4PAN1T.qxdBy Dave Rubin, 2005 KBA recipient in Journalism

Musical technique and vocal ability are prerequisites for popular music, the blues and related genres included. However, when impressive skills everywhere abound, it is indefinable “feel” and unfiltered personal expression that separates the exceptional from the merely excellent. Extraordinary singer, songwriter and guitarist Dan Bubien, emerging from the gritty blue collar world of Western Pennsylvania, fulfills the requirements with overpowering passion and commitment to his artistic vision.

Bubien makes his big league debut with 11 original blues, funk and silky R&B tunes boosted by Gary Ripper (bass), Andy Taravella (drums), Timmy Mabin (keyboards) and additional guests. The title track is the most odiferous funk this side of Little Feat. Bubien sings poetically “I drove alone through midnight, December air was cold. I wore your favorite jacket, babe, the leather one so old…” intensified by his introspective guitar solos. Hard funk kicks “Fight Club” with Bubien “skanking” like a JB, his deeply soulful voice imploring “Don’t let ‘em take the fight out of you. Don’t let ‘em take away the things you love to do…” that could be a political declaration as Eric DeFade honks sax like Maceo Parker. Expansive vocal chops on the dreamy, heartbreaking ballad “Crazy Days” are accompanied with hip guitar fills and luscious guitar harmony as Bubien waxes lyrical with “Forced in your fun, never paying for one, your mystery I’m loving. Precious diamond rings, pretentious limousines, your style keeps me wandering.”

“Exile Blues” swings the shuffle, Bubien picking sweetly on his Dobro and employing the carnal imagery of “Use to rock me all night long, ride upon my love, woo hoo. You use to rock me all night long till my brain would come undone, woo hoo. And you sting like morning whiskey, stain me like a bad tattoo” as Chris Nacy blows snaky harp and Timmy Mabin accompanies appropriately on piano. Bubien and Nacy stop in the Delta on the way “To Youngstown,” his rhythm guitar barking like a hellhound, his slashing slide guitar punctuating his lust with “If you take my love to Youngstown so we can be low key, keep them bed sheets burning in flames of ecstasy.” On the tender ballad “Brother,” Bubien builds to a cathartic vocal and guitar crescendo, emoting “It gets lonely out on that island, stars shine but you’re stuck behind them. Lonely thoughts get lost just floating in the wind” with evocative word pictures of loneliness that permeate the record. Hot, horn-driven Latin funk on “Dizzy Eyes” underscores accusing lyrics to an addict with “Years of buried truths hidden by disguise, fears deep in root a garden of lies resides. See I don’t want to wait, racing in my mind, no other love but you can my body find.”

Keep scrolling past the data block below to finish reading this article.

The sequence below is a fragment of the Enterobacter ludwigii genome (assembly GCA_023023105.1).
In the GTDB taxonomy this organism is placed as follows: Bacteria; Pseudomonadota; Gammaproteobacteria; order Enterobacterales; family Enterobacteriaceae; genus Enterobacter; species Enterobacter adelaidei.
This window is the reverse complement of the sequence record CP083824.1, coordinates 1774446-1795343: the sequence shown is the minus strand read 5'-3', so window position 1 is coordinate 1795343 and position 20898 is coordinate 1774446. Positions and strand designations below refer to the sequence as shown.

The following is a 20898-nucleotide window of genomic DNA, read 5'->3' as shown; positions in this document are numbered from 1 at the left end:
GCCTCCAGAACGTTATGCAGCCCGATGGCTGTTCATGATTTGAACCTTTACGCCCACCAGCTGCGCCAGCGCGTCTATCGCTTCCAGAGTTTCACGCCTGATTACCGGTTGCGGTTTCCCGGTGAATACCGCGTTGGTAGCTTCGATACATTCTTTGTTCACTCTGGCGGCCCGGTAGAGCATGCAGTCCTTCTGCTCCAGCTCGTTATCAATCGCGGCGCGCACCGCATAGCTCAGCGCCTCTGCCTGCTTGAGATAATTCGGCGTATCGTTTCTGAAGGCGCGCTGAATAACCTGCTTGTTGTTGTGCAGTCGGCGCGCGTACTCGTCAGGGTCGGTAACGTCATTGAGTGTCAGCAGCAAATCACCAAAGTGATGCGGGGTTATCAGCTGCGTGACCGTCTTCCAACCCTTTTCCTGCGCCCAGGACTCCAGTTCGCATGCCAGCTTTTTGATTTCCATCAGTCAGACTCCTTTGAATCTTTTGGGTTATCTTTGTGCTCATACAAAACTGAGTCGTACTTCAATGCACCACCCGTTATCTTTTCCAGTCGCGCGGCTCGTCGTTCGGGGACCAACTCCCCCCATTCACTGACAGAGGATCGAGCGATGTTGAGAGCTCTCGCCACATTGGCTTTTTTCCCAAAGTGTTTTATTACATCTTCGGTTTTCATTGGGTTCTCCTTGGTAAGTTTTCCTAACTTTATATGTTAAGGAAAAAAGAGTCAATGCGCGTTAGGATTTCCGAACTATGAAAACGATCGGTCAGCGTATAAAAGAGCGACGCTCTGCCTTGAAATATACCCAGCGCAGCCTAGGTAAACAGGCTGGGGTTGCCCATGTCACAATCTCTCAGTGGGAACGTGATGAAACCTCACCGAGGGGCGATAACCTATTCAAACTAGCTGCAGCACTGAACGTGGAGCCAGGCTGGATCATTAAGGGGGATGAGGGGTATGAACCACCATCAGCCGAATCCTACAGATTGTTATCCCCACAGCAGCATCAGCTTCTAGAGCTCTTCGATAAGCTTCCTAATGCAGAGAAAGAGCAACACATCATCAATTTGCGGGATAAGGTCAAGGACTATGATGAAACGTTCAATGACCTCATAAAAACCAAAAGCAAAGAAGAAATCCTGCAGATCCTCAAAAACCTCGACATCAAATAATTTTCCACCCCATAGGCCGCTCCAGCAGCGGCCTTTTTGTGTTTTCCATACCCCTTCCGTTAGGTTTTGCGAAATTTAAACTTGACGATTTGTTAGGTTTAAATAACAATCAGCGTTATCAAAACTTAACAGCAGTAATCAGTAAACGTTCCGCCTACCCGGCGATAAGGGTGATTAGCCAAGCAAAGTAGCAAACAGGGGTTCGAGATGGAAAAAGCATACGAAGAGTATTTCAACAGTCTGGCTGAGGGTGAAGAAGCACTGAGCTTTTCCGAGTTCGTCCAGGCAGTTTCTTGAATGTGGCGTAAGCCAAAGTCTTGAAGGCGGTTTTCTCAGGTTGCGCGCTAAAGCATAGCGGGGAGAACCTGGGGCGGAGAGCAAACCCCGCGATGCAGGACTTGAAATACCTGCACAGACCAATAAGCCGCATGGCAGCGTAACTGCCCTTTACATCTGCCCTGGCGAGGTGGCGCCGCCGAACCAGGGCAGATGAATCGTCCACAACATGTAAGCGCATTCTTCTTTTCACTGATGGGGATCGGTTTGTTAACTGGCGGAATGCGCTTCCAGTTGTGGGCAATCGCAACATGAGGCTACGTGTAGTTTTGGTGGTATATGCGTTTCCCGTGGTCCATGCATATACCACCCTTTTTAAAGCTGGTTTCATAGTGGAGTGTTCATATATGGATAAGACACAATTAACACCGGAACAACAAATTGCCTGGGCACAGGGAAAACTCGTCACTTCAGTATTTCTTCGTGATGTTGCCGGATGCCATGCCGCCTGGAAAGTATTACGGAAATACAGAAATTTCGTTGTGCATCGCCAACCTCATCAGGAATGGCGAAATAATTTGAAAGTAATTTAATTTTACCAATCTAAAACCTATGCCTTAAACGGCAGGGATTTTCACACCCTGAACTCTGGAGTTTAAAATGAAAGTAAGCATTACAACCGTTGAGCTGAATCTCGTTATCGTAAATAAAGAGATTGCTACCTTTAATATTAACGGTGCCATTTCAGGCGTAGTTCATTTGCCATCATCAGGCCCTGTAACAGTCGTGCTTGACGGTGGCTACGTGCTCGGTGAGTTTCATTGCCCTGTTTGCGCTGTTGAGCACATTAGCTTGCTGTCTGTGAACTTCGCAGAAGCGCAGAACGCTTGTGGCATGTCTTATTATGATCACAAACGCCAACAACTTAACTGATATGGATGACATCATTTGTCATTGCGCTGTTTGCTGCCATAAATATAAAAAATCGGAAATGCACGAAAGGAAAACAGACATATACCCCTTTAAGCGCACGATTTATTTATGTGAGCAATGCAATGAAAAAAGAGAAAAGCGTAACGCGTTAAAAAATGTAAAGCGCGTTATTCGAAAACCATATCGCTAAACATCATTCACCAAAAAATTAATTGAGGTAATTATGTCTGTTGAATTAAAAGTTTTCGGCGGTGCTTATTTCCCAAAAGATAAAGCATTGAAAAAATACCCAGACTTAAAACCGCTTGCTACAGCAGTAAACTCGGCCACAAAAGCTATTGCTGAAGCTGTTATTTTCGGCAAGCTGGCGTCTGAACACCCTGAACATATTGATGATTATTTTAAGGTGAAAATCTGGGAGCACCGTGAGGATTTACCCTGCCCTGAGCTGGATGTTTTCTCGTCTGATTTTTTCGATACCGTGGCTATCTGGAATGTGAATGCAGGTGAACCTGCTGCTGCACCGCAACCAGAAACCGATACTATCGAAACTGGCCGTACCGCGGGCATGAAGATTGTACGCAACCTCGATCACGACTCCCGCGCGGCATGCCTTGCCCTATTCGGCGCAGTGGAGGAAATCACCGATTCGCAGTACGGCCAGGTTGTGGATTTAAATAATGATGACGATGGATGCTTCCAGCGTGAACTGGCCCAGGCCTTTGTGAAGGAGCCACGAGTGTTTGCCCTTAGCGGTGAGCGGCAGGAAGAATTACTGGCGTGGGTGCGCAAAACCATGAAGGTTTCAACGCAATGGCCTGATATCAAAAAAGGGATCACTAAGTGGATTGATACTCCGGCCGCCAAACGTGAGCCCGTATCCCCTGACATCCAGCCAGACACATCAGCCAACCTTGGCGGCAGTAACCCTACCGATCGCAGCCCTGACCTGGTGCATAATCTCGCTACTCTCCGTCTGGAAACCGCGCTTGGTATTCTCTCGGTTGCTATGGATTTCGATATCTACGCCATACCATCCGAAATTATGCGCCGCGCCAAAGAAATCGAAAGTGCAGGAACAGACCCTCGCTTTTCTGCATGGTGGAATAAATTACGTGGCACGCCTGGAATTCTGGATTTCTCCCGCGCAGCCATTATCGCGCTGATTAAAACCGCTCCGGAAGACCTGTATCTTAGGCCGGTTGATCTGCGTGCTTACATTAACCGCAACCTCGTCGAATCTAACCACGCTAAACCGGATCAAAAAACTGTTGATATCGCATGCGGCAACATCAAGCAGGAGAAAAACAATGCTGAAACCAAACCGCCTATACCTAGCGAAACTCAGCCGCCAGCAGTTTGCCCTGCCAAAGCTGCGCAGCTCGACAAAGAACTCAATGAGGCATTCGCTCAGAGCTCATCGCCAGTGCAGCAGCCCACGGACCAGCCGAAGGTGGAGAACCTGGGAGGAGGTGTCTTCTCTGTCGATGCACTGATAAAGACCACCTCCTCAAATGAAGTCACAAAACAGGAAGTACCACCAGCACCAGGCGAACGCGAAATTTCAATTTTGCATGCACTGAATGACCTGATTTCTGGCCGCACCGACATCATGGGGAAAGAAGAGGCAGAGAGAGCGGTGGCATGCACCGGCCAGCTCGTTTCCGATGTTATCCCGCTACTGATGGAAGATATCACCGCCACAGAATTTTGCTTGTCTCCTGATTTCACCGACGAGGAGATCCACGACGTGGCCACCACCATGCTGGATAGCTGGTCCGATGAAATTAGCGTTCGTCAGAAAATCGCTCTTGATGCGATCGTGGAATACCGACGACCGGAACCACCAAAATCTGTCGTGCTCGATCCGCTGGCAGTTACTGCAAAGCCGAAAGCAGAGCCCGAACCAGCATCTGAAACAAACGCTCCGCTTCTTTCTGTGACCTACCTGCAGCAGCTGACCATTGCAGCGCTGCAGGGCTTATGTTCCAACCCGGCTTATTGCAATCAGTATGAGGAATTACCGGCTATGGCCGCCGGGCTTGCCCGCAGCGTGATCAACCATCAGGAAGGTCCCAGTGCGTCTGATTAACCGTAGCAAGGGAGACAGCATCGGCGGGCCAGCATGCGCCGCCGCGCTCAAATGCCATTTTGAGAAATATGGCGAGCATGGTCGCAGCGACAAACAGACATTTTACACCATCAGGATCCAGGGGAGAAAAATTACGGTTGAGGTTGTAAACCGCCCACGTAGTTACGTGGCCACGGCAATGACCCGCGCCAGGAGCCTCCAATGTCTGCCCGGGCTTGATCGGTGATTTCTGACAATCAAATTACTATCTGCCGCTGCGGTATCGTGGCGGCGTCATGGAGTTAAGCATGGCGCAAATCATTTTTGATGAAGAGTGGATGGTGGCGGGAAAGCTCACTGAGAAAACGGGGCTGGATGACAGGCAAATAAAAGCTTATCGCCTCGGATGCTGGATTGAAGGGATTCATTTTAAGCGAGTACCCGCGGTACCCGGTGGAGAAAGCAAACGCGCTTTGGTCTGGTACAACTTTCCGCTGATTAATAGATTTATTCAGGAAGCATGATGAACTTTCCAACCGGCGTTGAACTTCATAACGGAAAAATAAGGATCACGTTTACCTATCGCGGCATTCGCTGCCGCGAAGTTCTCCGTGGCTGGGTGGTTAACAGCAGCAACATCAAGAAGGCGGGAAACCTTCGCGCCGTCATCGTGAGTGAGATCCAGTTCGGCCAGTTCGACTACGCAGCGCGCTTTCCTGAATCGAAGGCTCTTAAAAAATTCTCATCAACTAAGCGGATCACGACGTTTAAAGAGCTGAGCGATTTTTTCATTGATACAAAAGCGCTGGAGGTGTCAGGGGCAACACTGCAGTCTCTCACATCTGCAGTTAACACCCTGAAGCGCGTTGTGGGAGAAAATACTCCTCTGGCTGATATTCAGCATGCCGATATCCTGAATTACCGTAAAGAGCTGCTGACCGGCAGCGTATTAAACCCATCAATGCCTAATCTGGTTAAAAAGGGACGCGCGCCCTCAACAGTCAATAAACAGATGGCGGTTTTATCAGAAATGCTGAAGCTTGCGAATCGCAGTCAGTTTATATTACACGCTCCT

Nodding to Smokey Robinson on “Irony,” Bubien crafts a gorgeous, classic R&B ballad, his sweetly pleading tenor belying the lyrics “Irony, these words indeed can’t express my love. These melodies they ring in me, laughing, dancing high. Heaven moves inside of you, lonesome alibi, be your dreams reality, floating through the sky,” his yearning guitar solo and Joe Munroe’s organ underscoring romantic frustration. Digging deeper on the breathy, low lights ballad “Keep Love in Mind,” Bubien is most vulnerable with “Sweet love don’t deny this heart I have inside as these dreams stray away…don’t leave it all to find all the loneliness in life. So just, keep love in mind.” The rollicking “Love Games” and his exuberant slide guitar buoys the mood while Bubien undercuts the joy with “You have no shame in this love game, darling, now how can that be? Songs we sang yesterday fade like empty dreams.” The lilting country hoedown of “Sniper” lulls as Bubien spins a chilling story of a spurned stalker with “We left in poor condition, we left it all behind. Dying for forgiveness, giving up inside. My finger’s on the trigger, your heart is on the line. Waiting for the time, to say goodbye,” his sprightly Dobro a distraction from the reality of the lyric content.

Dan Bubien sings and plays like a man possessed by an inner fire to make music. The fortunate recipients of his creative compulsion are the lucky listeners who will make Empty Roads a destination.